Cynthia Hooper is an interdisciplinary artist who will present an overview of Northwestern California’s forest land and timber industry in relation to her research-based practice. Hooper has lived in rural Humboldt County for 30 years, and has documented its timber industry with paintings, videos, and essays. Economic exploitation has long impacted forest biota in ways both predictable and unexpected, and species perseverance (both human and non-human) in this complex environment is alternately granular and global in scope.

Hooper examines infrastructural landscapes in the United States and Mexico. Exhibitions and screenings include the Center for Land Use Interpretation in Los Angeles, the Museum of Modern Art in Mexico City, Centro Cultural Tijuana, Santa Fe Art Institute, and MASS MoCA. Grants and residencies include the Graham Foundation for Advanced Studies in the Fine Arts and Headlands Center for the Arts. Publications include Places Journal and Arid: A Journal of Desert Art, Design and Ecology.

Image: ©Cynthia Hooper, A Negotiable Utopia: The Humboldt Bay Project (Natural Resources), 2014, digital video with sound (still image)

Cindy Rinne speaks to trees and they answer in visions, poems, and artworks. She recycles scraps and heirloom treasures—Nigerian lace, brocade, doilies, organza and more in her fiber art to tell ancient/modern stories. Rinne’s art and poetry reflect the intersection of humans and trees in destruction and awe. Trees appear as witness, act as a container for visitation, or disappear in the cycle of life and death. Meet crone, goddess, magnolia, and larch.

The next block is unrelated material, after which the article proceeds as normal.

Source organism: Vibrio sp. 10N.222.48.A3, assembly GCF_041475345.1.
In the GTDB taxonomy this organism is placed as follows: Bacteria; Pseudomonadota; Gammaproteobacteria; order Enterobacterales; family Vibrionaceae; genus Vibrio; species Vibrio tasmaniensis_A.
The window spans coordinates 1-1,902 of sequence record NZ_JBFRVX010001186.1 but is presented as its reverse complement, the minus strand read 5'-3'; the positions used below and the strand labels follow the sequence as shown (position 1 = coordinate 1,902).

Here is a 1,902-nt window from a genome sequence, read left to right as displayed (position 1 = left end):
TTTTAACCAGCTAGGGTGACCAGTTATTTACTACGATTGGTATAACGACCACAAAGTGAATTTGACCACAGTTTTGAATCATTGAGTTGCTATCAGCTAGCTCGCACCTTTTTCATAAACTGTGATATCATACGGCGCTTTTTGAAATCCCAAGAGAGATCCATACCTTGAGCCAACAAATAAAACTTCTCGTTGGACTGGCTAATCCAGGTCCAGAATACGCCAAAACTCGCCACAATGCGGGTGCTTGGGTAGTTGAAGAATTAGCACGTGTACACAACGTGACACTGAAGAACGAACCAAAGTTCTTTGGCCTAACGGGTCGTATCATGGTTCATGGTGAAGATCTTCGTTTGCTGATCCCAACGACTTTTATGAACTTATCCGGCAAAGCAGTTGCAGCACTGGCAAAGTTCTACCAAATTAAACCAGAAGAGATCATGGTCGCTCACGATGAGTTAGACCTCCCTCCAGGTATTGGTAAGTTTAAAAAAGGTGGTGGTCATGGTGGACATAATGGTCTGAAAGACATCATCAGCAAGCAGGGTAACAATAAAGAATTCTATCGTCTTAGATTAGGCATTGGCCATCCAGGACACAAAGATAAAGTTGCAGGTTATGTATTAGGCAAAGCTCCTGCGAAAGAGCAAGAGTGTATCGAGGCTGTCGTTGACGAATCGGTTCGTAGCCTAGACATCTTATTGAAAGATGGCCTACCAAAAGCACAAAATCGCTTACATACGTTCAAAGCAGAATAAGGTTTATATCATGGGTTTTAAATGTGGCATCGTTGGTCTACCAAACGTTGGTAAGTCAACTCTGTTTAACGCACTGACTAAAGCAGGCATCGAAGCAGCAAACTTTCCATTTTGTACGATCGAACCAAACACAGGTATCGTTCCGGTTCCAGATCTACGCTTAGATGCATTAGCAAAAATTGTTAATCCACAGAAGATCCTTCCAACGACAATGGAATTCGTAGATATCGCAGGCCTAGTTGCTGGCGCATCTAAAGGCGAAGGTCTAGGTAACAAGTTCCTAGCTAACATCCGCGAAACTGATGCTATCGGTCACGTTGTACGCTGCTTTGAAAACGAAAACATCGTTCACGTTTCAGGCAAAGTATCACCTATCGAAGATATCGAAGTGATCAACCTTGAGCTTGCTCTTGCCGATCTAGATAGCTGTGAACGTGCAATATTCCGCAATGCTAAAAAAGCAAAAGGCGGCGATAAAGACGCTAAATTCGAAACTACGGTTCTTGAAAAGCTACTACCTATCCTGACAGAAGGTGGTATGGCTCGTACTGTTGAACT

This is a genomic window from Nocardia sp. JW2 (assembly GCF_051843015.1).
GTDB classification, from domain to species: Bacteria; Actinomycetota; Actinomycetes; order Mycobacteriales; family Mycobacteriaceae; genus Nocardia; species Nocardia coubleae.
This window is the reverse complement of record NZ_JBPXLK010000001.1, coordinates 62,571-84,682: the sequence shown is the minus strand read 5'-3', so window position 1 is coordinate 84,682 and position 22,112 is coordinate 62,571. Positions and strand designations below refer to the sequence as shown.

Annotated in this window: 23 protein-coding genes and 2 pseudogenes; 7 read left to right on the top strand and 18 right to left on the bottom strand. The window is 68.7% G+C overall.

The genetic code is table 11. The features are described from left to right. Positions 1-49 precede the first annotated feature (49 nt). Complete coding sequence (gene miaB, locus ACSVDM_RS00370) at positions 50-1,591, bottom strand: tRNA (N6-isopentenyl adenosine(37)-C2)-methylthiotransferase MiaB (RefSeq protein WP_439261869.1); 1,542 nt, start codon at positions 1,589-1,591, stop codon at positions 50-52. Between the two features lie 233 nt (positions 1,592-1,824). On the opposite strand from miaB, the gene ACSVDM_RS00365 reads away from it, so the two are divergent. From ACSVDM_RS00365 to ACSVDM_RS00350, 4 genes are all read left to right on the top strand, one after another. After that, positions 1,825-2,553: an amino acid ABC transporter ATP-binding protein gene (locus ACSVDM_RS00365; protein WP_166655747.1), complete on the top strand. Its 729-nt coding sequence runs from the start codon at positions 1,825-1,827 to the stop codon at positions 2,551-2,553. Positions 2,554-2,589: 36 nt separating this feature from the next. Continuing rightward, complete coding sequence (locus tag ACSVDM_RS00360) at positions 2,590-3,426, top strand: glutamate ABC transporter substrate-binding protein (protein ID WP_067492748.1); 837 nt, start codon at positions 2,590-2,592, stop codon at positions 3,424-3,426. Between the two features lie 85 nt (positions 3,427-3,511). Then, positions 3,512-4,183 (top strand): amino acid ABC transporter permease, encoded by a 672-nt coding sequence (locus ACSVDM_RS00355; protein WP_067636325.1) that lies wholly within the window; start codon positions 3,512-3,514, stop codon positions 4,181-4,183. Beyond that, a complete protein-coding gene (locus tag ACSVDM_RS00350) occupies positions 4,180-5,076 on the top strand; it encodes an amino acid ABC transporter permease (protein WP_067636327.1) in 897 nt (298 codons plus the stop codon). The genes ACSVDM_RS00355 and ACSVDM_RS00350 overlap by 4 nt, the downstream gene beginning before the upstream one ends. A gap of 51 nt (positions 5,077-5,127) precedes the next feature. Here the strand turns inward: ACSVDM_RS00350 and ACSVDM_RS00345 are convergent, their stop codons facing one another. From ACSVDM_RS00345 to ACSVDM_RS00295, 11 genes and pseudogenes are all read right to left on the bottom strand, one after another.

Rinne creates fiber art and poetry in San Bernardino, CA. Her artworks have been exhibited at LAAA/825, Los Angeles; the Lancaster Museum of Art and History; RAFFMA, Cal State San Bernardino; and the Torrance Art Museum. She is represented by Desert Peach Gallery in Yucca Valley, CA. She has published over 10 poetry books, is a Represented Poet by Lark Gallery, Los Angeles, CA. Her poetry has appeared in several literary journals and anthologies.

Image: ©Cindy Rinne, Lady of the Forest, 2008, tapestry, 32 x 40 inches, 36 x 40 inches